The best golf swing is the one that is relaxed, well-timed and mechanically sound. Oftentimes amateur golfers fight themselves by gripping too tightly and swinging too hard, when all the need to do is get back to basics and let the club do the work. In this lesson, PGA Professional Robert Smith teaches you how to rebuild your swing by practicing the 4-finger exercise, which can be done at the range or from the comfort of your living room.
How to Rediscover Your Best Golf Swing
To help you settle down and get your swing back on track, Robert explains what happens when you remove your bottom three fingers from the golf club. For this drill, you’ll only need to use your thumbs and index fingers. The club will feel heavy. Allow it to, let it drop back to the ground the way it wants to. You’re going for a light grip with low tension in the forearms. Remember, the best golf swing is not tense, it’s free-flowing and easy.
The next aspect of this drill you’ll want to focus on is the angle of your club as you approach the top of your stroke. The club shaft should swing at 90 degrees to your spine. If it’s too open or too closed, you’ll end up with wayward shots and frustrating days on the course. You should also be aware of your swing sequence at all times. Focus on it at first, until it becomes muscle memory: turn the trunk, drop the club, turn back through the finish, with your arms trailing slightly behind the trunk.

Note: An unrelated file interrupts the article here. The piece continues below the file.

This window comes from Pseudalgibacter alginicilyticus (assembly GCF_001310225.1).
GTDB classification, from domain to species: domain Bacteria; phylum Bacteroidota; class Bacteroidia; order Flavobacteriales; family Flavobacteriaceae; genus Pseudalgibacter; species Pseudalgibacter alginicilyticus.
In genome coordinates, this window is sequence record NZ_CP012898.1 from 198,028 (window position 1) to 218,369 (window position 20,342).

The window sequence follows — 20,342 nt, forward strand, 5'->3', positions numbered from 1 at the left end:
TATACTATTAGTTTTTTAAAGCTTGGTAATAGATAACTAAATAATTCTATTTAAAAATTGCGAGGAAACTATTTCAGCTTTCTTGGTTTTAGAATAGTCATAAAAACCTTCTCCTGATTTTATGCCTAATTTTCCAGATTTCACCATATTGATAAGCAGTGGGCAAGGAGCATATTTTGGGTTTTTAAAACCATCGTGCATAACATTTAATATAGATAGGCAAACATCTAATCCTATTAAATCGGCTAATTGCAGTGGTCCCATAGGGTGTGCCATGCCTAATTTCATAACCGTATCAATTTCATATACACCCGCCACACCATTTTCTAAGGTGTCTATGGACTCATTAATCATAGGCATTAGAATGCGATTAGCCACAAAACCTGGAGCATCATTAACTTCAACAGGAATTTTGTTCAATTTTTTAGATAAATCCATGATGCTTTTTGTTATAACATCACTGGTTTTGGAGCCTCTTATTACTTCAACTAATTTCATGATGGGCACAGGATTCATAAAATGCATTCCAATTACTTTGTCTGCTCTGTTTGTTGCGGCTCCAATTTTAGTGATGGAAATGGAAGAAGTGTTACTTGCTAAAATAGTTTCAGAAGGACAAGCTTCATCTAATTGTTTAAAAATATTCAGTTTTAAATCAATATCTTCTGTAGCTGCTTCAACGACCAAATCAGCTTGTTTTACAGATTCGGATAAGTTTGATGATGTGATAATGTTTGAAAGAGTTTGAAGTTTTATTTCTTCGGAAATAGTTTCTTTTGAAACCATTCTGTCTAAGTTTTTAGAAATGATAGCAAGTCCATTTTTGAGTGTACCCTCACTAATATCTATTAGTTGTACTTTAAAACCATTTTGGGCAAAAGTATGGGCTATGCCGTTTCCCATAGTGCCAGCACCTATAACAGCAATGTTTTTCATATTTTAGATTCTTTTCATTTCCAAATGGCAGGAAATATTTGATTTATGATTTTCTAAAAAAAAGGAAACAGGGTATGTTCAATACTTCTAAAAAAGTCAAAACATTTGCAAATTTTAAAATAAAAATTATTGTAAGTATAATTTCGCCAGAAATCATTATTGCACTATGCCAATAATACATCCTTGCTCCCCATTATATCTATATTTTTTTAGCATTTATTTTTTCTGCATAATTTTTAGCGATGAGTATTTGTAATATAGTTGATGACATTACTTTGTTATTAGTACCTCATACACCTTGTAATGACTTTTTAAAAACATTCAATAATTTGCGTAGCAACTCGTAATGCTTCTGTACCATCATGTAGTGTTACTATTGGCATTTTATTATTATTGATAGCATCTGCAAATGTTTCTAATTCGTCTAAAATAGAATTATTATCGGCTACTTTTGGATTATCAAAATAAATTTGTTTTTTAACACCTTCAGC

Once you’ve gone through the motions several times and feel confident that you’re well on your way to your best golf swing, go ahead and close your eyes, and see if you can achieve the same success. Golf swing practice drills such as the 4-finger exercise are so helpful for improving your mechanics, and we guarantee they’ll pay off in the long run!